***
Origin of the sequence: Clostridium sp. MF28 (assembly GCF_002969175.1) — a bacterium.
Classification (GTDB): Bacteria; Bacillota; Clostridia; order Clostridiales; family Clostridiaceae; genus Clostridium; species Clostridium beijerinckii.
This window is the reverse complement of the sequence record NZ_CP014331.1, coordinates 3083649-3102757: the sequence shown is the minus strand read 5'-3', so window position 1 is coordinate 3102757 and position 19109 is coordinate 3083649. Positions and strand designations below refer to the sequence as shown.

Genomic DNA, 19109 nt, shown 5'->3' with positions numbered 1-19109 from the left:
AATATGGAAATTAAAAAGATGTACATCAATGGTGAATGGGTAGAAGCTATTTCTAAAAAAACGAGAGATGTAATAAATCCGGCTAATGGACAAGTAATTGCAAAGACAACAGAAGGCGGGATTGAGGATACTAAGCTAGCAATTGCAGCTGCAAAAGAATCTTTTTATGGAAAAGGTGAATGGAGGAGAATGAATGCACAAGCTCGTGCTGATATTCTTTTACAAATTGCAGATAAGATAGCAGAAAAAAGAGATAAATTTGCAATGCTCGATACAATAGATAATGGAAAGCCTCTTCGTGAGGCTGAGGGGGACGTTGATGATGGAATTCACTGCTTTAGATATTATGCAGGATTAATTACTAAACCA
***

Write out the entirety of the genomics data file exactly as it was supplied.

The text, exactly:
Origin of the sequence: Clostridium sp. MF28 (assembly GCF_002969175.1) — a bacterium.
Classification (GTDB): Bacteria; Bacillota; Clostridia; order Clostridiales; family Clostridiaceae; genus Clostridium; species Clostridium beijerinckii.
This window is the reverse complement of the sequence record NZ_CP014331.1, coordinates 3083649-3102757: the sequence shown is the minus strand read 5'-3', so window position 1 is coordinate 3102757 and position 19109 is coordinate 3083649. Positions and strand designations below refer to the sequence as shown.

Genomic DNA, 19109 nt, shown 5'->3' with positions numbered 1-19109 from the left:
AATATGGAAATTAAAAAGATGTACATCAATGGTGAATGGGTAGAAGCTATTTCTAAAAAAACGAGAGATGTAATAAATCCGGCTAATGGACAAGTAATTGCAAAGACAACAGAAGGCGGGATTGAGGATACTAAGCTAGCAATTGCAGCTGCAAAAGAATCTTTTTATGGAAAAGGTGAATGGAGGAGAATGAATGCACAAGCTCGTGCTGATATTCTTTTACAAATTGCAGATAAGATAGCAGAAAAAAGAGATAAATTTGCAATGCTCGATACAATAGATAATGGAAAGCCTCTTCGTGAGGCTGAGGGGGACGTTGATGATGGAATTCACTGCTTTAGATATTATGCAGGATTAATTACTAAACCA